C. Open door to non-state entities seeking international validation
Is the Court really prepared to entertain submissions from Chechnya, North and South Ossetia, Tibet, or groups from Sudan, Iraqi Kurdistan or the Basque region? The limited resources of the Court could easily be consumed by its becoming a step on the road to statehood, following any decision to accept the Palestinian submission.
III. Preventing Impunity Leads to No Different Conclusion
The Court, of course, seeks to prevent impunity, but only within its own carefully drafted charter and limits. To say that if the Court does not act, its purposes will not be served is simply incorrect:
A. It is a matter which Israel itself can, and has, taken up within its own legal systems.
B. The U.N. Security Council, which has been the primary decision-maker on war crimes prosecutions, also has jurisdiction to act, jurisdiction, which, I might add, will be taken inappropriately if the Court acts here.
C. Even individual states with laws of universal jurisdiction may bring actions here.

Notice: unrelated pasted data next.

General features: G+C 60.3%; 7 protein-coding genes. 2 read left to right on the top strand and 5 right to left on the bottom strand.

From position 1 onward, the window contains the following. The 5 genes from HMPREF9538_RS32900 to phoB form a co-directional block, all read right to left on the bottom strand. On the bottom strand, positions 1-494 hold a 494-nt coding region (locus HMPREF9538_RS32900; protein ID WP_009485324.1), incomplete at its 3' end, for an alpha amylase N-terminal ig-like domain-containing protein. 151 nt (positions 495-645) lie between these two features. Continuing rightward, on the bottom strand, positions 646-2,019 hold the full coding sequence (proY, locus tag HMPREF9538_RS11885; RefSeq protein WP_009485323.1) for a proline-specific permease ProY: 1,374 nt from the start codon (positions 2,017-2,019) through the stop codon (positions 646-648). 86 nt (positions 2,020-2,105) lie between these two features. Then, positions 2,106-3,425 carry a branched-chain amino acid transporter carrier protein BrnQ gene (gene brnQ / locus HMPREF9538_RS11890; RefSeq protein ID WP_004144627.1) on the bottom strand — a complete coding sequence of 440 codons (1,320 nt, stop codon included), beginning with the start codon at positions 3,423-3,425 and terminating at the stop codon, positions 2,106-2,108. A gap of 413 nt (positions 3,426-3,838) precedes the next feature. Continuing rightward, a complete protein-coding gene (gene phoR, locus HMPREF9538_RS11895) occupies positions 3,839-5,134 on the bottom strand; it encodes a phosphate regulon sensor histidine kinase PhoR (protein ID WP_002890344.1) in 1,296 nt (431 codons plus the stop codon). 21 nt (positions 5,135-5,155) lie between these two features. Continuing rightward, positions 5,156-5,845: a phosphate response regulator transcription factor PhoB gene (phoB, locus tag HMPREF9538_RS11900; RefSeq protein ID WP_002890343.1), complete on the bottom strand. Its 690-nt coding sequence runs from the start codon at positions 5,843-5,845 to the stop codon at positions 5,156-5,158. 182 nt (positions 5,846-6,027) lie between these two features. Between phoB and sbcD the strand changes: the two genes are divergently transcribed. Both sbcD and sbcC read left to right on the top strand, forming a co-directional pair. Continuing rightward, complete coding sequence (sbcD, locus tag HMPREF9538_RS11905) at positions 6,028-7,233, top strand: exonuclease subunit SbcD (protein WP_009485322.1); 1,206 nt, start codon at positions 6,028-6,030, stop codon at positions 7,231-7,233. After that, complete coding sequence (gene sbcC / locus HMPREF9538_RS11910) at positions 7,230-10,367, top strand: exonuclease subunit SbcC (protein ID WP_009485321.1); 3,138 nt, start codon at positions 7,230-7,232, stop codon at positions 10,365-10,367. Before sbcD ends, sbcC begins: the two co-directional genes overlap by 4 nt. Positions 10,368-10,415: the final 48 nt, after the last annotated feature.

So it is simply not true that, in the absence of action by the ICC, no one else may act and impunity will result.
I would urge the Prosecutor to exercise restraint and not intervene further in this matter.
News Coverage of ICC Prosecutor’s Forum (New York Times) October 20, 2010Posted by daviddavenport in Policy Articles & Papers.
Tags: International Law
Below is the link to the article that appeared in the NY Times entitled “Palestinians Consider Shift on Statehood” by Ethan Bronner, October 20, 2010: http://www.nytimes.com/2010/10/21/world/middleeast/21mideast.html?src=twrhp
Healthcare Reform: Not So Fast (Townhall.com) October 19, 2010Posted by daviddavenport in Radio Commentaries.
Six months ago, President Obama signed what some hailed as the most
important piece of domestic legislation since Medicare in the 60’s or Social Security in the 30’s. But opposition to the new law is louder than ever—and I would not rule out the possibility that some or all of it will yet be overturned.